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I lied. A chemo followup. Hilarity and pain ensue.

So it is Saturday following the chemo that I had on Monday.

And my perspective on chemo has changed radically from the afternoon that I wrote that post after having spent 3 days in the hospital following my infusion.

I arrived home around 5:30 in the evening and felt completely fine.  My lovely friend and cultural anchor, Chris, came over to help celebrate the last of the infusions.  We were having a great time watching our trashy TV, eating our usual Monday night fare from AG Ferrari.  Then all of a sudden pain struck.  At first I thought that I had eaten too much.  But it quickly became apparent that this was not the case.  My flanks began to ache.  The onset of the pain went pretty rapidly from uncomfortable to downright hurting.  In addition to the pain, my face began to flush and swell.

We quickly Googled cytoxan side effects and found the following:

If you experience any of the following serious side effects, seek emergency medical attention or contact your doctor immediately:

  • lower back or side pain;
  • chest pain, difficulty breathing, or swelling;

We decided at this point that the best thing to do was head to the ER at UCSF.

Great, another freaking trip to the ER.  Argh.

We quickly grabbed all the things that I would need in case I was admitted.  I am becoming an expert on grabbing things in a rush to go to the hospital.

Got to the ER in about 10 minutes.  I am very lucky to live super close to UCSF so getting there is always a snap.

Walked into the ER and the waiting room was packed with all kinds of sick people waiting to be triaged.  I plopped down my ID and insurance card which I always keep handy these days and let the admissions person what was going.  It should be noted that you can’t go into a whole slew of detail with the folks admitting.  They might be nurses, I’m not sure, but they are not the ones that will necessarily prioritize you or get you much help.

Thankfully, there was a nurse sitting next to her that heard that I had had chemo that day and they immediately grabbed me and pulled me in to get vitals and story.  The nurse (or murse / man nurse) was probably the most honest that I have had in the ER and very sweet.  He let us know that that they have 39 beds, but 50 people.  But then he told me that he would put us on highest priority and went on to say that there were probably 7 people that didn’t even need to be there (ie, go see your damned doctor).

We waited about 30 agonizing minutes while the pain got worse and worse.  I couldn’t sit, I couldn’t stand.  My back was aching to high hell.

Finally they got me a bed and a room.  I saw the ER resident that I had seen on the last trip – Dr Max (who by the way is a young, hot doc) – rolling into another room so when my doctor came in to get the story, I asked her if I could have Max again because with my complicated story, I felt that to get the background data would take a long time.  She said that she would find out if he could do it and left.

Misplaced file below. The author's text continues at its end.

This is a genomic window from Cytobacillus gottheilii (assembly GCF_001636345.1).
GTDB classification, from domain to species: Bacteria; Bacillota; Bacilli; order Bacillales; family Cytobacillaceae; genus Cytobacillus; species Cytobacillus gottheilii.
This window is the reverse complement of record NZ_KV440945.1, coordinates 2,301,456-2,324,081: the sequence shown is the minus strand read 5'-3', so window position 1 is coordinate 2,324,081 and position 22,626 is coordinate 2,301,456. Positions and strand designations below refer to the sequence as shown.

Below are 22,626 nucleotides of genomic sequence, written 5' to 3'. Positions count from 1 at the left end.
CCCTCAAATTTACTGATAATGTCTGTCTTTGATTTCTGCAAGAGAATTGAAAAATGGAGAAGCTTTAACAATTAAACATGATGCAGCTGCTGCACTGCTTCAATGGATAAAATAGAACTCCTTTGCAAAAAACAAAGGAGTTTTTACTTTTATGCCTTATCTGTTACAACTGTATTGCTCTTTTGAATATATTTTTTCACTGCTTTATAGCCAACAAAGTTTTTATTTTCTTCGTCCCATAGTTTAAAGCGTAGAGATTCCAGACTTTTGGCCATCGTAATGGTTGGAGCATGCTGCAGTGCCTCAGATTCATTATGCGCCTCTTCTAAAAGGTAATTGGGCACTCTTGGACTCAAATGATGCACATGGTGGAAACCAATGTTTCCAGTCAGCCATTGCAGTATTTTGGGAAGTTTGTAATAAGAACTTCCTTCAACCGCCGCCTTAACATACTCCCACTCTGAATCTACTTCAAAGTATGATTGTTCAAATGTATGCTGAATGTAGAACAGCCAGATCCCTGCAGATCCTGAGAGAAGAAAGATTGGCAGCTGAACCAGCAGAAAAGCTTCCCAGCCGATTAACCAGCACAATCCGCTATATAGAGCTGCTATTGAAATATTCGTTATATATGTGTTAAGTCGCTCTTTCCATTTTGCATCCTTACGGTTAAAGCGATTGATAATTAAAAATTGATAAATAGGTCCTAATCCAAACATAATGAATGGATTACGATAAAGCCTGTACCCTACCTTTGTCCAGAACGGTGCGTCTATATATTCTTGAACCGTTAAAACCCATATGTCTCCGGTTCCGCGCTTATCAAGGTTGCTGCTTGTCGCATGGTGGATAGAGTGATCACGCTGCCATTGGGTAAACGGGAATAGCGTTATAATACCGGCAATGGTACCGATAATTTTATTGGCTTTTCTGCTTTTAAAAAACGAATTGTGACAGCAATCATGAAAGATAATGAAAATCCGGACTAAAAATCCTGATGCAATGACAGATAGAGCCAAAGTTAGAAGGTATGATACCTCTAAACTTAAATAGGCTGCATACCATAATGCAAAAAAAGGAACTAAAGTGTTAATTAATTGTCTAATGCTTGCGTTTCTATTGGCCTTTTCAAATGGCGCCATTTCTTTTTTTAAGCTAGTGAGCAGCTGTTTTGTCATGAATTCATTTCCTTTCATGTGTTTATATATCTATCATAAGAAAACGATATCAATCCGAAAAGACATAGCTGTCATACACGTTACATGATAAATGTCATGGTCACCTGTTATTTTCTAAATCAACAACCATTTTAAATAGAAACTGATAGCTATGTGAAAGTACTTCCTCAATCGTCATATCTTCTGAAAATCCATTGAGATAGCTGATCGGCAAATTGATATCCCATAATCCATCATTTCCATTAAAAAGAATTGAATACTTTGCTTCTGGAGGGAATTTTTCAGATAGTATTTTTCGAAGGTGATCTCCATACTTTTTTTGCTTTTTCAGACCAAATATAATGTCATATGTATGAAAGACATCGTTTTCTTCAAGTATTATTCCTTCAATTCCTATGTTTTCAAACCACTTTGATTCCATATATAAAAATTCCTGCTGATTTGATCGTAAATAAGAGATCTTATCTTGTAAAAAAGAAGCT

Meanwhile, I continued to squirm in pain.  It was getting worse.  My mom was doing her best to comfort me while looking completely helpless and sad.  I can’t imagine how it feels to see your child (no matter what age) be in pain like that, but from her face I could tell that it is a horrible thing that no parent should have to go through.

Mark showed up around 11pm and graciously took the helm so that my exhausted mom could go home and get some sleep.  It was then he who did his best to comfort me.  One thing can be said about him and that is that when in a crisis he is one of the best remedies.  For me, at least.  I don’t know what it is, but he goes into stand-up comic mode which is both raw and extremely funny.  When you are sitting in a room feeling like you are about to die there is something to be said for laughing through the pain.

The pain began worsening.  It had now moved from my sides to my upper thighs.  It was a dull, but hardcore ache that wouldn’t go away.  I was literally writhing in pain.  It is funny because you always read that expression in books or hear it on movies, but I had never experienced it.  Until now and the only thing I could think was “writhing in pain” as a way to describe it.

Then the vomitting started.  Every lovely bit of dinner.  And more.

With all of this pain going on, I also needed to empty my bladder.  And, yes, emptying my bladder consists of self-catheterizing.  Sadly, because I was shaking so badly I was unable to complete this mission on my own accord which left me only one other option and that was to get a nurse to do it for me.  This was nothing new to me and at this point I have left any potential shame behind me when it comes to hospital folks viewing the nether regions.

In comes Nurse Carli (yes, like iCarli and don’t think we didn’t actually have a conversation about this) to milk my bladder.  But she only ended up taking a urine sample which obviously didn’t empty the bladder completely.